The sovereign borrower still struggles to convince the experts as the elections draw near.
Still charming investors: but caution is urged as Morocco’s risk score
Morocco’s risk score has been downgraded in Q3 2016 according to the provisional results from Euromoney’s country risk survey, due to be officially released towards the end of next week.
The lower score indicates increased risk perceptions among the experts contributing to the survey, who are asked to put a value on 15 indicators, which are then added to scores for debt, capital access and credit ratings.
Morocco’s score of just below 47 points out of 100 means it has fallen even lower in ECR’s global rankings, to 72nd out of 186 countries, signalling BB+ is the more appropriate credit rating.
That puts Moody’s spot on, but not Fitch and S&P, which still award a stable BBB- investment grade:
There’s no doubt Morocco has vast potential. An open attitude to foreign investment has led to the development of niche sectors, and economic growth, while weaker this year partly because of drought affecting agricultural production, is forecast to exceed 4% – in real terms – in 2017.
Yet Morocco has equally failed to live up to expectations since the global financial crisis, and Arab Spring uprisings forced the experts to reconsider the country as an emerging market.
Although it managed to avoid the worst of the turmoil across the region, and there are plenty of investors looking to locate in the country, there is still the perception of a half-hearted attitude towards political and economic reforms, urging caution, not to mention the various obstacles from the royal court and from the public domain.
Morocco’s risk ranking reflects this, having failed to register a trend improvement for the past six years.
The IMF, upon recently signing off on a $3.5 billion liquidity line, acknowledged the progress Morocco has made.
Yet it also mentioned the country’s vulnerability to potential external shocks, including, “a slowdown in the euro area, increased volatility in the financial markets, and regional spillovers – such as heightened geopolitical risks that would lead to reduced tourism and increased oil price volatility – which could reverse some of the recent achievements”.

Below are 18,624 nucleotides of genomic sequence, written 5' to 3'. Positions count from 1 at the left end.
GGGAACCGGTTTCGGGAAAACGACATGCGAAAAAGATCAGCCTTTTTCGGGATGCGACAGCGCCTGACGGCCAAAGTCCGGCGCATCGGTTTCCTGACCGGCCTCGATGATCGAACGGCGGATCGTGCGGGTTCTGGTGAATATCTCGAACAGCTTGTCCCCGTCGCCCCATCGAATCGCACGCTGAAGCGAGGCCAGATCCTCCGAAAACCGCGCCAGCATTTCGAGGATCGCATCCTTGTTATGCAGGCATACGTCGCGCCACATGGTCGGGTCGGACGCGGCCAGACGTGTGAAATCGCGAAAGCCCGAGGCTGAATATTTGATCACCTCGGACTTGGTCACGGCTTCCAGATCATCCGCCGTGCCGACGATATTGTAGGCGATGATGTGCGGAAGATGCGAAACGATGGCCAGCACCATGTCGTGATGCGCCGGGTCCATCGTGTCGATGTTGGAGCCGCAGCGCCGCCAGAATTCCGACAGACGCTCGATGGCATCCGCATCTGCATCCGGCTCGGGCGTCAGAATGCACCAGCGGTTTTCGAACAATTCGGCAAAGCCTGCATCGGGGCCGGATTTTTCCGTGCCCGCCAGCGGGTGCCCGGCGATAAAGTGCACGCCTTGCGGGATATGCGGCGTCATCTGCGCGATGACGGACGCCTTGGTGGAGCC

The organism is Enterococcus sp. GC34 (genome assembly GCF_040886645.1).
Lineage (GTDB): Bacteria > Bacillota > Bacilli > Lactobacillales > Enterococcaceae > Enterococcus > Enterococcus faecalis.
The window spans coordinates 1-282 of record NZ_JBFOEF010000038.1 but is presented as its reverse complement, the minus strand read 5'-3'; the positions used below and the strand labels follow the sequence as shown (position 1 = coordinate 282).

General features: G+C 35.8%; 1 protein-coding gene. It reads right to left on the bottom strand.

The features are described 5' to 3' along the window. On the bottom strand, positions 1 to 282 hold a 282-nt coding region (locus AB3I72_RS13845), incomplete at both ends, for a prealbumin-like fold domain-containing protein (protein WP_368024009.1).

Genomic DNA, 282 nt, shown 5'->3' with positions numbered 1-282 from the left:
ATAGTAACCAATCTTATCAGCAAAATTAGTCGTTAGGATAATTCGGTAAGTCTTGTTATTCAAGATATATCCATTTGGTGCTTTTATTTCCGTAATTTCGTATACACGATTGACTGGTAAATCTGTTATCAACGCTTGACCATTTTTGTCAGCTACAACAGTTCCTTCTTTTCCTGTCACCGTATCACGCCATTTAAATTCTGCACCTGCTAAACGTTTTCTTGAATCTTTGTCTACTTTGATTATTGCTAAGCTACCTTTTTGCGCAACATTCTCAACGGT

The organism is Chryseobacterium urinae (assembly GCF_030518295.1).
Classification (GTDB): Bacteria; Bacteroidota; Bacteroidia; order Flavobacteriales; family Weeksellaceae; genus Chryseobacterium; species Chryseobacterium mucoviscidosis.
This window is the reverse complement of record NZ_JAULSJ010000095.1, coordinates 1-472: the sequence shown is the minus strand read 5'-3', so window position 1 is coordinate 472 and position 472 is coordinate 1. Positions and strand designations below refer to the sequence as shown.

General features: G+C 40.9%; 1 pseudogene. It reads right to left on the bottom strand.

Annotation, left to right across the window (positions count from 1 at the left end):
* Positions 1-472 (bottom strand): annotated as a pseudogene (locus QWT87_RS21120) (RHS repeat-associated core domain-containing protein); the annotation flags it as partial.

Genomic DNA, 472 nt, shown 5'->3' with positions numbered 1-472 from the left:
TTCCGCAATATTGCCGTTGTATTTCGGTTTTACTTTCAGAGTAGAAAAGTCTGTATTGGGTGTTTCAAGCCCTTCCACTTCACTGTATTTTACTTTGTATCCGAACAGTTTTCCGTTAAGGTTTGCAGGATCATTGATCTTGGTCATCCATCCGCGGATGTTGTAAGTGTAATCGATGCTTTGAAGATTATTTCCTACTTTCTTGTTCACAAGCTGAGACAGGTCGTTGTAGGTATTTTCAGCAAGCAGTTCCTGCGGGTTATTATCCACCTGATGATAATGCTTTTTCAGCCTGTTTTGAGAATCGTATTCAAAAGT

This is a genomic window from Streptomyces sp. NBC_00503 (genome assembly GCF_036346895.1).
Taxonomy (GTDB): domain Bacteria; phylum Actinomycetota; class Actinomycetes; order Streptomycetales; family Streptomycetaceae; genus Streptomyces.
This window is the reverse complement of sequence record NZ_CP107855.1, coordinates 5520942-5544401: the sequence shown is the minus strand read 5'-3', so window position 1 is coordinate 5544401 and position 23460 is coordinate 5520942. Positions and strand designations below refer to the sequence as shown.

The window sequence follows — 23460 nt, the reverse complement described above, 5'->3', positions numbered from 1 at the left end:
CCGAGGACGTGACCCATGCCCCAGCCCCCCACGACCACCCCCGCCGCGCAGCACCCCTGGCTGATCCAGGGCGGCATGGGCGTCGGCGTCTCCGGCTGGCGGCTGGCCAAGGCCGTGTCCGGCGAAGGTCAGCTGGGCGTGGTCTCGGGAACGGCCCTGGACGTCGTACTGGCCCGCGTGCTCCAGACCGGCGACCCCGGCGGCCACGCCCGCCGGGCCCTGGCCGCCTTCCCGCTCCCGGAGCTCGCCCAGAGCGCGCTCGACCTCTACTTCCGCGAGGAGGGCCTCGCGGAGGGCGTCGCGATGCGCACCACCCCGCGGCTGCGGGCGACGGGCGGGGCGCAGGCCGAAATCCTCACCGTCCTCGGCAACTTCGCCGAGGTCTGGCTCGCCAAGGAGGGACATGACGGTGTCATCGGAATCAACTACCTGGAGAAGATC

Moreover, unemployment is still too high, falling in July at the height of the tourism season but sure to rise again to around 9% to 10% by the time the elections are held, burdening the state’s finances and providing a tinderbox for potential social instability.
The tourism industry is suffering a little from holidaymaker risk aversion, and is vulnerable to a major terrorist outbreak on home soil. On top of that corruption is still a weak factor.
The economy, meanwhile, has grown by only around 1% this year, and more budget cuts and reforms will be necessary to lighten the debt load.
This is all creating tensions, with protests recently erupting over the pension reform bill, and uncertainty over the outcome of the next elections scheduled for October 7 complicating the outlook for political stability and the direction of policymaking.
As if that were not enough, “the banking sector faces significant economic risks”, says Nassib Ghobril, chief economist at Byblos Bank, reviewing S&P’s recent report on the sector.
“[S&P] expects the non-performing loans ratio to increase to about 8% in the coming quarters due to risks of deterioration in the quality of loans to the steelworks, tourism, commercial real-estate and construction sectors,” he states.
S&P also mentions tight funding conditions, with the capital-access score falling this year in Euromoney’s survey.
Morocco has potential, but its investment-grade rating is still in some doubt.
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